In the dog analogy, it was piling poop in someone's yard until the person moved, then proclaiming to the neighbours that the mess shouldn't have happened in the first place.  The mess is still there, however, and now more unpleasant than before; and without taking ownership of it, there is significant potential for the mess-makers to return to the same poopy behaviour.
            While messes are inevitable, as Christians we are called to put aside our egos and to seek to make things right - to clean up our messes - before they reach excremental levels. It is not a time for shaming, but for being accountable for our actions. It means apologising with intentionality, and engaging in reconciliation. Like using a bag, it can be unpleasant, but it is essential work. A mess left alone will not clean itself up, and may in fact get nastier. But once a mess is cleaned, and any resultant stink is past, a community can go on to flourish and grow - mess-free. Communities that are based on truth and respect and love - the values of our faith - are worth the efforts of cleaning up the mess.

24 Aug 2019

You SHOULD go there!


"Cape Breton Island Map"
(CC BY-SA 3.0) by "Canadian"
Source: Wikipedia

            I was recently reminded that I haven't taken my vacation for the year, and so am in the pleasant reality of getting to do some planning. It's fun living in a new region; there are lots of places I've not visited, so there is ample opportunity.
            For example, I've not been to Cape Breton - yet! I've shared this fact with some people. The responses have been consistent in the affirmative, but the way the message is conveyed has varied. The majority of answers have been encouraging: offering a positive perspective on the area, the fall colours, the music festivals, the time to visit, etc. I've gained a large number of pointers from the positive experiences that others have had: from food to accommodations to which way around the Cabot Trail one should drive. "I think you would really enjoy it" one review came, basing their opinion on a conversation of what I like to do while on holiday.
            In a few cases, when discussing my vacation plans, I've had the less inviting "You HAVE to do X" or "You SHOULD do Y". When querying why these statements are so prescriptive, the answers have one thing in common: it's what the speaker wants to do, without taking into consideration what my goals or preferences might be. This approach, while meaning well, can actually deter an interest in a place or event.
            I like to feel encouraged, inspired, invited, and supported when I'm considering heading somewhere new; with enthusiasm and positivity and ideas as to what may feed my soul. I like to know others  (whose opinions I trust) have made a similar journey and are so positive that they want to share it.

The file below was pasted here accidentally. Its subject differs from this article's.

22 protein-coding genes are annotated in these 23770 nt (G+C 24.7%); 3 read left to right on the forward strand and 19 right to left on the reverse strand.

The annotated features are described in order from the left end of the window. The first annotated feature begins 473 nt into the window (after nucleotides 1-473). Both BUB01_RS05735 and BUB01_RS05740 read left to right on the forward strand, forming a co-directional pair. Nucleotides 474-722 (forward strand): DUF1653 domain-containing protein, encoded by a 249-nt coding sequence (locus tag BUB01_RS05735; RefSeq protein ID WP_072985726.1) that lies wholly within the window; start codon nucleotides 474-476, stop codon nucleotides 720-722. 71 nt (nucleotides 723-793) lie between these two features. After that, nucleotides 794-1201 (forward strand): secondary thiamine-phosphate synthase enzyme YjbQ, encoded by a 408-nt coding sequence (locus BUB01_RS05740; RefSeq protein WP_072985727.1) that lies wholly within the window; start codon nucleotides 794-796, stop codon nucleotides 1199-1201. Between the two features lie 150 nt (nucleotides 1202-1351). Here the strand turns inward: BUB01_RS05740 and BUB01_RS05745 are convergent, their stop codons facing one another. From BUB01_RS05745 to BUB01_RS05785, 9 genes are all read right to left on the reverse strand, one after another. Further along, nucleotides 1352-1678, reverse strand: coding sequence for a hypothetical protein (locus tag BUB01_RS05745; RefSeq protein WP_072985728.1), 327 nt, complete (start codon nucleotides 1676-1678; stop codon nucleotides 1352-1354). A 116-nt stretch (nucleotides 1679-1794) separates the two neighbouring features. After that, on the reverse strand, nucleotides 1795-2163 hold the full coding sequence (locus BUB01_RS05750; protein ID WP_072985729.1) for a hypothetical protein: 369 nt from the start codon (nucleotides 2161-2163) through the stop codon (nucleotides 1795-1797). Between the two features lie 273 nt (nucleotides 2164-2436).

Imagine if we treated church like this: inviting guests to come and see what it is that we do, because we have enjoyed it immensely. If we tell someone that they HAVE to come because it's what we want for them, they are likely not going to respond well. But if we can instead share why we choose to come to church and be part of Christian community, we might inspire them to come and see for themselves.
            So... let's consider the possibility of sharing a good review of church with our family and friends. Let's encourage people to try church based solely on the happy and fulfilling experiences we have had!



17 Aug 2019

The Problem of Free


          Our parish hosts a 'Random Acts of Kindness' (RAK) group. Once a month, we gather together and undertake a project that will benefit the community. We get folks of all ages and affiliations coming out (we're not just Anglicans); and each project is completed in an hour. It's fun, it's free, it's mission!
            This month, however, we hit a snag... our project was to hold a lemonade stand. Free lemonade! No cost, no expectation, just yummy sweetness on an evening when the whole town was engaged in a large-scale music festival.
            The problem: it was free.
            A lot of passers-by didn't believe it was free; and even when we told them there was no cost, they anticipated us to suddenly pop out a donations basket. We live in a society that firmly believes that nothing comes for free.
            But... it was free. We weren't accepting donations. We were just handing out lemonade, to make peoples' day a bit better.
You've been RAK'd!
Random Acts of Kindness
            For those who did stop by, we received a LOT of compliments and thanks. They were grateful, they were kind, and (sadly) they were surprised. But there were many who missed out on the opportunity - because they couldn't fathom 'free'.
            What does it say about our society that we view kindness and gifts with suspicion? That we look for the 'catch' when something is given to us, that we would rather divert our eyes when offered something rather than engage in conversation to better understand what it is we're being offered?
            I wonder when our society became so suspicious of receiving something, that it is now laden with an expectation of reciprocity; that we have forgotten how to accept without an anticipatory quid pro quo. I wonder how much time and generosity it will take before we (collectively) move from fear and reluctance into acceptance and interaction.
            I dream of the day when a culture that is reticent to receive free lemonade will have such open hearts and positive interactions that we can receive the free gift of God's grace.
            I pray that day will be soon.

We even offered drive-thru!